18 Responses

  1. Dale Cruse - November 28, 2008

    Alice Feiring is more “Huge” than my pal Gary V? With all due respect to Alice, I don’t see it, especially considering Gary’s effect on Millennials, which you rate as the “Hugest” and one of the most “Lasting.”

  2. Dale Cruse - November 28, 2008

    Interestingly, I see “Bottle Shock” on the list but not “Sideways.” Is it no longer significant? Can we all drink Merlot again?
    I’d also add “The Value of the Dollar” as pretty “Huge” but also “Transient.”

  3. Dirty - November 28, 2008

    Along with Dale’s addition of the value of the dollar, a lot of things could roll up into overall “bad economy”- Fuel costs, weak dollar, real estate, and financial sector bubble bursts…
    Economy needs to be way up in the huge range (if not off the chart), and in the middle of transient and lasting.
    Thought the market may get better, many places won’t survive. The current downturn in pricing and profitability will change how many folks operate in the next few vintages.

  4. Tom Wark - November 28, 2008

    I think that in 2008 the impact of “Sideways” has pretty much run its course. Yet, here came a film this year that, like sideways, delivered something of a window on the world of professional winemaking. Millions saw the film. The significance of pop culture in shaping people’s views of this or that can’t be underestimated. That said, unlike “Sideways”, “Bottle Shock” will, I think, have only minimal lasting impact on the wine culture.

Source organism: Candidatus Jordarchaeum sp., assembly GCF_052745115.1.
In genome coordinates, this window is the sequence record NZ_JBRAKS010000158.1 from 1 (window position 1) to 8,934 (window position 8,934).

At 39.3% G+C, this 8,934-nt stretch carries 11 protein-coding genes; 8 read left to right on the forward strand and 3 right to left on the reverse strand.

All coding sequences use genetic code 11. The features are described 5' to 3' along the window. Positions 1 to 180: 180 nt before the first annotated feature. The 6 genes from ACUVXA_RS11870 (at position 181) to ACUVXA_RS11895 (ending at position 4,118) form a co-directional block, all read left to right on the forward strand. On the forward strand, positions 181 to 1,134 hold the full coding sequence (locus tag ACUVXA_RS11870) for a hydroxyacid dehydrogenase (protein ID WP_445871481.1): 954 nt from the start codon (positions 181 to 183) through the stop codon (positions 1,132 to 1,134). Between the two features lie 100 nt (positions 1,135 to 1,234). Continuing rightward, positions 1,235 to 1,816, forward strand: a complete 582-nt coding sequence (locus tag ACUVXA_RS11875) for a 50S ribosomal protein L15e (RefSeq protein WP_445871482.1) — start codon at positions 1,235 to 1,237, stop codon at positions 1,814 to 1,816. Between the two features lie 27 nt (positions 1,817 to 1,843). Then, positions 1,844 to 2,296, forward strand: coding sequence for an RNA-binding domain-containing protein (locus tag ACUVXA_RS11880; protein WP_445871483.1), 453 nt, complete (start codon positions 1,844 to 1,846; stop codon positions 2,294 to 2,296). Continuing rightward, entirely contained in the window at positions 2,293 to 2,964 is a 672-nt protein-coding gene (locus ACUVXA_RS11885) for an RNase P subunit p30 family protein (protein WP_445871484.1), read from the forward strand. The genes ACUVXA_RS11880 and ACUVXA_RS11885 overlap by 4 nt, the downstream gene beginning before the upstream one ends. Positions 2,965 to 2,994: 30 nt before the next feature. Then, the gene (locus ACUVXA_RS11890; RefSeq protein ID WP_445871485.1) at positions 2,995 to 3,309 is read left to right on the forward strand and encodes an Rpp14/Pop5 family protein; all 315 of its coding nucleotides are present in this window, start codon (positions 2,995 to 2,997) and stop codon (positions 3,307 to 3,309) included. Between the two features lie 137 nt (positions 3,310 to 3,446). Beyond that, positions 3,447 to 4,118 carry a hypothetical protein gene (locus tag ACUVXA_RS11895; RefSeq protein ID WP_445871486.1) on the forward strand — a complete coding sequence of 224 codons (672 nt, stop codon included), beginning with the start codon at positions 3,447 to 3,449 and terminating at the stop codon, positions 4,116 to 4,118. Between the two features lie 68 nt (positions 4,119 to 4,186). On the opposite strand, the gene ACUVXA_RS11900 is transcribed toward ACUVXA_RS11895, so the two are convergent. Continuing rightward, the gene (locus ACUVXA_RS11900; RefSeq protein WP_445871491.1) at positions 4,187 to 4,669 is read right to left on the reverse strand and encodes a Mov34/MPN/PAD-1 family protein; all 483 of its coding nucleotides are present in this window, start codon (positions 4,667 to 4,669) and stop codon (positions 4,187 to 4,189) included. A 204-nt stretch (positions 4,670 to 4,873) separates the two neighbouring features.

5. Tom Wark - November 28, 2008

    Regarding Gary V, you can see by my placement of him in the middle of the Wineogram and by his relative placement to other people, places and things and issues that his impact is significant. However, I think his impact is still on a relatively localized group within the wine culture. I expect this to change in the next few years if Gary stays in the wine field. However, Alice’s writings reach a much broader group of people with her articles in general reading publications and her book and her editorials in large circulation newspapers. This was a great year for both Alice and Gary.

  6. Dale Cruse - November 28, 2008

    I do agree this was a great year for both Alice and Gary. No matter what general reading publications Alice’s writing appears in, Gary has been on national television shows like Conan O’Brien, Jim Cramer, Ellen Degeneres, and more. And with Gary’s daily viewership swelling to 80,000, that’s actually more than I hear are subscribed to Parker’s newsletter (60,000).

  7. Dylan - November 28, 2008

    It’s nice to see Millennials at the top of the charts. I agree 100% they’ll be the ones with a large, and lasting, impact on the wine industry. Of course, due to their demand for instant gratification, their impact isn’t happening fast enough so they have lost interest and moved on to the next big thing.

  8. JohnLopresti - November 28, 2008